Report Title:

Airports; Airport Concessions; Leases



Allows for certain adjustments and modifications to airport concession leases.



S.B. NO.













relating to airport concessions.





     SECTION 1.  The legislature finds that the State of Hawaii, as well as the nation, is facing an economic recession that is severe and one that may result in greater hardship and economic suffering than has ever been faced by the State.  This is especially true for airport concessionaires who rely on air travelers for their business.  Passenger counts, already weakened due to the recent history of rising fuel and ticket prices, have now dropped off even further.  This decrease in the number of air travelers, coupled with the heightened security measures following the events of September 11, which restricts access to airport concessionaires only to ticketed passengers, has caused airport concessionaires to realize a decline in business similar to that realized immediately after September 11, 2001.

     As a result of the events of September 11, 2001, the legislature passed legislation granting relief to airport concessionaires due to the financial hardship they were suffering so that they could remain open and continue serving Hawaii’s tourists and residents.

Further, the continued economic downturn after September 11, 2001, along with other global events that affected Hawaii's economy such as the Severe Acute Respiratory Syndrome epidemic that took place in March 2003, required additional action by the legislature to assist airport concessionaires.  Act 128, Session Laws of Hawaii 2006, temporarily suspended Hawaii's statutes requiring airport concessions to be put out to sealed bid and gave the state department of transportation (DOT) the sole discretion to discuss and negotiate fixed, short-term lease extensions, under certain conditions.

While DOT has sought to be a reasonable landlord by providing various economic relief provisions to airport concessionaires, the interdependence of our global economy has caused economic uncertainty to increase.  The fluctuations experienced in the economy due to this uncertainty have caused various concessions to suffer financial losses, losses they continue to suffer.  One concession in particular has suffered and continues to suffer a loss of gross receipts of more than thirty per cent with monthly operating losses.

Obviously such losses cannot continue.  Some relief provisions previously given to concessionaires should be clarified or amended, such as those provisions applicable only during times of economic emergency.  DOT should also consider making relief provisions, such as a self-adjusting eighty-five per cent formula that provides relief to all concessions and not some concessions during slow economic times.  This provision allows all airport concessionaires' guaranteed rent payments to DOT to rise or fall each year depending on the concession’s level of success, to avoid undue hardship and the likelihood of default on airport concession contracts due to reasons beyond their control.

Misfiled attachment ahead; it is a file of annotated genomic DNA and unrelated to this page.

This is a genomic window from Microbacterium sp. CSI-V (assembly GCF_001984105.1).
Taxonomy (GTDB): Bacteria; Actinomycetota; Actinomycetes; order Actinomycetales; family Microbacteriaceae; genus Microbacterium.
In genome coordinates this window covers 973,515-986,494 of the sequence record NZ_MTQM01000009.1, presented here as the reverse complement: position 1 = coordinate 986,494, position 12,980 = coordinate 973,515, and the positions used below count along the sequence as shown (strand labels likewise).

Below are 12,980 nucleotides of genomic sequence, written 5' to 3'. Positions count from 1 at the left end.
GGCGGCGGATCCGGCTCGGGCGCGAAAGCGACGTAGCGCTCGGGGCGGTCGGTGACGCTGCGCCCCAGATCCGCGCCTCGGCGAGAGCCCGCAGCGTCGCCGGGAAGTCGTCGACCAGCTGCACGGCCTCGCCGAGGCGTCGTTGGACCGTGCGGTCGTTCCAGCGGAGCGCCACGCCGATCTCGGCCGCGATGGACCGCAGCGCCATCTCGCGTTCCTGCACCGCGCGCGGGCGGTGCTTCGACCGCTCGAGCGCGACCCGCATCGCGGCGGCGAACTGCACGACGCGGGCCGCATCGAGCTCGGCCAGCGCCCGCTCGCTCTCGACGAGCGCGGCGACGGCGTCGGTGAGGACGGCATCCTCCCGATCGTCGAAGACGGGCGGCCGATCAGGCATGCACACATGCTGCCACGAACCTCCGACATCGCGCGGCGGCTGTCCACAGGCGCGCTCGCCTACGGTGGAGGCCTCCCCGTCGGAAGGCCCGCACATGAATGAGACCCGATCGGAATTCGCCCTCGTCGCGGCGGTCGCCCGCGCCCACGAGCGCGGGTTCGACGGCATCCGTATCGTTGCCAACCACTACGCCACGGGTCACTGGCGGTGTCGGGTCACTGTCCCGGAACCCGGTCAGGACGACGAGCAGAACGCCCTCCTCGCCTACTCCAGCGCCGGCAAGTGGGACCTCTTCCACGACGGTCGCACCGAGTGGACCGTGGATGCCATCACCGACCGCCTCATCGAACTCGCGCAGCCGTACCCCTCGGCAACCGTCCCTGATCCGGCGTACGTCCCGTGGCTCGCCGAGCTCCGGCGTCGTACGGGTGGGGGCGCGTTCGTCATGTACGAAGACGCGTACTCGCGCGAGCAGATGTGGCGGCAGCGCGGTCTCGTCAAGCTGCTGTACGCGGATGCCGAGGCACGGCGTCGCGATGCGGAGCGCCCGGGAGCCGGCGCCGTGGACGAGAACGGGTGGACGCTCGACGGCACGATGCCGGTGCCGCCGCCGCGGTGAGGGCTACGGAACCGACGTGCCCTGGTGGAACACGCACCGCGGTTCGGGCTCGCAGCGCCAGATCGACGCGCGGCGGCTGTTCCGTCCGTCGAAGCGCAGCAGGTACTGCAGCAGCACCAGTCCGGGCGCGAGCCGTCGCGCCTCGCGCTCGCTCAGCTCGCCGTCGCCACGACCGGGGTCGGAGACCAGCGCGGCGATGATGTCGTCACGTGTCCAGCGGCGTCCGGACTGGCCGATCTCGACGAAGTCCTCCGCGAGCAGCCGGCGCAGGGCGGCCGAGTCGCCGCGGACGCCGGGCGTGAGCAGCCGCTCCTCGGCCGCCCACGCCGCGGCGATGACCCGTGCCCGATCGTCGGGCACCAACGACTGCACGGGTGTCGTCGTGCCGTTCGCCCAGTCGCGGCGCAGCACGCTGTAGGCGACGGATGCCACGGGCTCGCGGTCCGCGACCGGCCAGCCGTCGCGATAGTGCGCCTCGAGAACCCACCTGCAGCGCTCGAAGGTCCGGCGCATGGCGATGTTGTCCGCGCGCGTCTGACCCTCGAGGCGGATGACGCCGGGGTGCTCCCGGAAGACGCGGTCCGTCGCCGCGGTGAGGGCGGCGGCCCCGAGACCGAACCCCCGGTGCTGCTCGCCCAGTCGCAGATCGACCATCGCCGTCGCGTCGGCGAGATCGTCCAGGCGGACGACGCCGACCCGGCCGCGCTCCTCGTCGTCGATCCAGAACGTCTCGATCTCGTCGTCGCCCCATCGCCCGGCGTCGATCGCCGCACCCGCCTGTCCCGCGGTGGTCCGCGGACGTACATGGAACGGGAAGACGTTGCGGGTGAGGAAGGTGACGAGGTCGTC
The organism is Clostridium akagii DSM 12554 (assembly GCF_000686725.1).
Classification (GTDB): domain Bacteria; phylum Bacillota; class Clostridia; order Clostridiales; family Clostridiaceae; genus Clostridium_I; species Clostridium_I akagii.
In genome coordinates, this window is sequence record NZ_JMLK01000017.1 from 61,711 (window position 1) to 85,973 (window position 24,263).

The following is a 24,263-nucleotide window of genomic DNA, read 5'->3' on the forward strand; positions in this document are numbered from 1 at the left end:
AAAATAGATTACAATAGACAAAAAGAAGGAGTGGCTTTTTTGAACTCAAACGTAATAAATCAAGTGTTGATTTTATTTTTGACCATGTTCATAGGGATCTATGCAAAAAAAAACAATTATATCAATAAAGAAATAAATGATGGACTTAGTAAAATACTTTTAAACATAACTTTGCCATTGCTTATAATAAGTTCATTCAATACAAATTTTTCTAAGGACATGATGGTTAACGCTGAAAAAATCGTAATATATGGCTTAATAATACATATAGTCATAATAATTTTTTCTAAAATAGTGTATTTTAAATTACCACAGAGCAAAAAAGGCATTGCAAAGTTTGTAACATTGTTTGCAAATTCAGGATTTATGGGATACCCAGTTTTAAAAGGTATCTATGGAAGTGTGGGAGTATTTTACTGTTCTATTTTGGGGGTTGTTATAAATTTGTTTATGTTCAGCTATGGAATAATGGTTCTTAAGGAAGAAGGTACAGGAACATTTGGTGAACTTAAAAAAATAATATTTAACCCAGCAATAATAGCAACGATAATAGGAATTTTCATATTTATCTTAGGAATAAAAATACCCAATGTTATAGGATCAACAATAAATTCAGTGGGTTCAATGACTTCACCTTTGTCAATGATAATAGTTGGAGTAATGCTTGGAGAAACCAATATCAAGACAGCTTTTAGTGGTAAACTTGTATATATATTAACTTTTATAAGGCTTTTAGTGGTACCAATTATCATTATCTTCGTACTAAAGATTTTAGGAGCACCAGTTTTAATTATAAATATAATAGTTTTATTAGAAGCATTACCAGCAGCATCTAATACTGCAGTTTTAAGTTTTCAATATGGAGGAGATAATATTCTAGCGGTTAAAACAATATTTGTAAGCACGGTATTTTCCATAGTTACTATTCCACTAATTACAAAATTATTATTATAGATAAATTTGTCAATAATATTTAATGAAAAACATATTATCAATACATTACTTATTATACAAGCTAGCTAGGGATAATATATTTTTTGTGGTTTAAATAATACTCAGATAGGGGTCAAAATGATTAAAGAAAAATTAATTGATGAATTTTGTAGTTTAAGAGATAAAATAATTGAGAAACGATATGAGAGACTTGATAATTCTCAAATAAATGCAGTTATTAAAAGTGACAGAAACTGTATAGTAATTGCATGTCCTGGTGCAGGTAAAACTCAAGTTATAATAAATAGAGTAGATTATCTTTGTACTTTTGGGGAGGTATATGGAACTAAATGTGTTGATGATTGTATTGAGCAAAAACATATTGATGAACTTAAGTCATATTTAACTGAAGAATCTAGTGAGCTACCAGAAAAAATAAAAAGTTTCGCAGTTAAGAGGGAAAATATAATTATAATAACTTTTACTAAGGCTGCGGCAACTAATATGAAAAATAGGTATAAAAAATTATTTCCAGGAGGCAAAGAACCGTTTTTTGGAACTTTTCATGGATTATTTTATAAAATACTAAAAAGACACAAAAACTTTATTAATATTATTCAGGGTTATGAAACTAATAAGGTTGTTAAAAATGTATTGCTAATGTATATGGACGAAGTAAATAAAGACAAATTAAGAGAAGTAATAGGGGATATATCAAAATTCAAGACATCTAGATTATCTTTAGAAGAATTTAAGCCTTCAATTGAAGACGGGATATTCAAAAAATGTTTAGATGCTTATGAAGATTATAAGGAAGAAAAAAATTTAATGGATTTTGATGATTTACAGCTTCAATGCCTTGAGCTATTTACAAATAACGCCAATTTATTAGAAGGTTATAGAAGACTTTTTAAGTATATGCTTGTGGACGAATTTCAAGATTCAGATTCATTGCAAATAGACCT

Unlike many local businesses which have survived during this current economic recession by way of cutting expenses and offering kamaaina discounts and incentives, airport concessionaires can only provide services for passengers arriving or departing on daily flights.  This fact severely restricts the economic base for airport concessionaires.  Furthermore, unlike some airport tenants such as airlines that are able to make up for lost revenue through other means such as fuel surcharges and baggage fees, or are able to cut expenses by reducing their number of flights, Hawaii’s airport concessions can only appeal to the legislature for relief.

Unless relief is provided, concessionaires suffering losses will no longer be economically viable and will face the harsh consequences of defaulting on their concession contract, forfeiting their performance bond, and being barred from doing business with the State of Hawaii for five years in accordance with section 171-13, Hawaii Revised Statutes.  These penalties place a tremendous hardship on these businesses.  Such results would not only be devastating for the concessionaire but for the State as well since the State likely will only be able to find a replacement concessionaire who will pay the State significantly-reduced rents for years to come.  As relief for airport concessionaires cannot be simply applied or amended by DOT, legislative direction and authorization is necessary.

     Economic hardship for the state, as well as airport concessions, is likely to increase in future months and it will take years for an economic rebound to occur.  However, the services of these businesses must continue to be provided to our visitors and for the sake of our tourist industry.  Measured economic relief must be provided these businesses.

     The purpose of this Act is to:

     (1)  Provide relief to airport concessionaires by providing for annual adjustments in their guaranteed rents to be paid to the State not just for some concessions but in fairness to all airport concessions;